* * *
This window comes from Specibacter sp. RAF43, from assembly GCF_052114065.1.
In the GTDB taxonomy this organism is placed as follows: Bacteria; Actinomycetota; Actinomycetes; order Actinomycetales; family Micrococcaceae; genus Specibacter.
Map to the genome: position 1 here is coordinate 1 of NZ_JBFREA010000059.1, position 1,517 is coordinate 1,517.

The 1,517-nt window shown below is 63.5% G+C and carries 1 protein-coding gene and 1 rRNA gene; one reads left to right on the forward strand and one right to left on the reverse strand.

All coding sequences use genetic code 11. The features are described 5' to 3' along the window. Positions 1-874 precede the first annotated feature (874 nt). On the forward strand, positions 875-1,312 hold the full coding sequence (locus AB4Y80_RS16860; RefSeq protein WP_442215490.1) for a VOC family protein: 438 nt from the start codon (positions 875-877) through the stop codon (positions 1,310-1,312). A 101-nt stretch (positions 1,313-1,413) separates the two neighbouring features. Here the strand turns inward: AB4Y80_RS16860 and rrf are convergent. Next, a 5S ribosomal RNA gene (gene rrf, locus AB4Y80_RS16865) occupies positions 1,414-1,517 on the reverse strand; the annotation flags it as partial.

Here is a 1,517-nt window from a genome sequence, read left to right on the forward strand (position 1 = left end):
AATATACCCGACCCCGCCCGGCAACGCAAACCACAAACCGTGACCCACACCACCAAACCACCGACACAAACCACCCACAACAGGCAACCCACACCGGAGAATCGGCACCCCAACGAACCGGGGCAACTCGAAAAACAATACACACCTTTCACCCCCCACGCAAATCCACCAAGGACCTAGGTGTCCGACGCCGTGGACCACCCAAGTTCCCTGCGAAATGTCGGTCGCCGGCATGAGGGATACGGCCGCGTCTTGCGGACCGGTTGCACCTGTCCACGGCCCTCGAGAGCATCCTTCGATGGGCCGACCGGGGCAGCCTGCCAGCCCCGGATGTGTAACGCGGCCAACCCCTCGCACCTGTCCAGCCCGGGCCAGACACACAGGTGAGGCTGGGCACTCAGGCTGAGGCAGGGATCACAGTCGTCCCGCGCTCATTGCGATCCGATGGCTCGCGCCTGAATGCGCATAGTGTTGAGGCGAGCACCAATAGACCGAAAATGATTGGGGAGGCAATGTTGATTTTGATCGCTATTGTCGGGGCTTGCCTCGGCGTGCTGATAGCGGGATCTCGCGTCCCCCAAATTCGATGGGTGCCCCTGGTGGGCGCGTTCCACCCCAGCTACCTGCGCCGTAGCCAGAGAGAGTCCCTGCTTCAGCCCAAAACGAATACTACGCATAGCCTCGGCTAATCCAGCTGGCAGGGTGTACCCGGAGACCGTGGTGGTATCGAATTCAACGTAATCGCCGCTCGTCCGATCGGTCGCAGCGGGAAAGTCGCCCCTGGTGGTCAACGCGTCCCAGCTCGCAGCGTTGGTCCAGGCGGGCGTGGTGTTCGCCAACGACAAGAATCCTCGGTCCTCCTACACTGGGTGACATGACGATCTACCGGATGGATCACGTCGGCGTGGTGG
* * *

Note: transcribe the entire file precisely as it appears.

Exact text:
This window comes from Specibacter sp. RAF43, from assembly GCF_052114065.1.
In the GTDB taxonomy this organism is placed as follows: Bacteria; Actinomycetota; Actinomycetes; order Actinomycetales; family Micrococcaceae; genus Specibacter.
Map to the genome: position 1 here is coordinate 1 of NZ_JBFREA010000059.1, position 1,517 is coordinate 1,517.

The 1,517-nt window shown below is 63.5% G+C and carries 1 protein-coding gene and 1 rRNA gene; one reads left to right on the forward strand and one right to left on the reverse strand.

All coding sequences use genetic code 11. The features are described 5' to 3' along the window. Positions 1-874 precede the first annotated feature (874 nt). On the forward strand, positions 875-1,312 hold the full coding sequence (locus AB4Y80_RS16860; RefSeq protein WP_442215490.1) for a VOC family protein: 438 nt from the start codon (positions 875-877) through the stop codon (positions 1,310-1,312). A 101-nt stretch (positions 1,313-1,413) separates the two neighbouring features. Here the strand turns inward: AB4Y80_RS16860 and rrf are convergent. Next, a 5S ribosomal RNA gene (gene rrf, locus AB4Y80_RS16865) occupies positions 1,414-1,517 on the reverse strand; the annotation flags it as partial.

Here is a 1,517-nt window from a genome sequence, read left to right on the forward strand (position 1 = left end):
AATATACCCGACCCCGCCCGGCAACGCAAACCACAAACCGTGACCCACACCACCAAACCACCGACACAAACCACCCACAACAGGCAACCCACACCGGAGAATCGGCACCCCAACGAACCGGGGCAACTCGAAAAACAATACACACCTTTCACCCCCCACGCAAATCCACCAAGGACCTAGGTGTCCGACGCCGTGGACCACCCAAGTTCCCTGCGAAATGTCGGTCGCCGGCATGAGGGATACGGCCGCGTCTTGCGGACCGGTTGCACCTGTCCACGGCCCTCGAGAGCATCCTTCGATGGGCCGACCGGGGCAGCCTGCCAGCCCCGGATGTGTAACGCGGCCAACCCCTCGCACCTGTCCAGCCCGGGCCAGACACACAGGTGAGGCTGGGCACTCAGGCTGAGGCAGGGATCACAGTCGTCCCGCGCTCATTGCGATCCGATGGCTCGCGCCTGAATGCGCATAGTGTTGAGGCGAGCACCAATAGACCGAAAATGATTGGGGAGGCAATGTTGATTTTGATCGCTATTGTCGGGGCTTGCCTCGGCGTGCTGATAGCGGGATCTCGCGTCCCCCAAATTCGATGGGTGCCCCTGGTGGGCGCGTTCCACCCCAGCTACCTGCGCCGTAGCCAGAGAGAGTCCCTGCTTCAGCCCAAAACGAATACTACGCATAGCCTCGGCTAATCCAGCTGGCAGGGTGTACCCGGAGACCGTGGTGGTATCGAATTCAACGTAATCGCCGCTCGTCCGATCGGTCGCAGCGGGAAAGTCGCCCCTGGTGGTCAACGCGTCCCAGCTCGCAGCGTTGGTCCAGGCGGGCGTGGTGTTCGCCAACGACAAGAATCCTCGGTCCTCCTACACTGGGTGACATGACGATCTACCGGATGGATCACGTCGGCGTGGTGG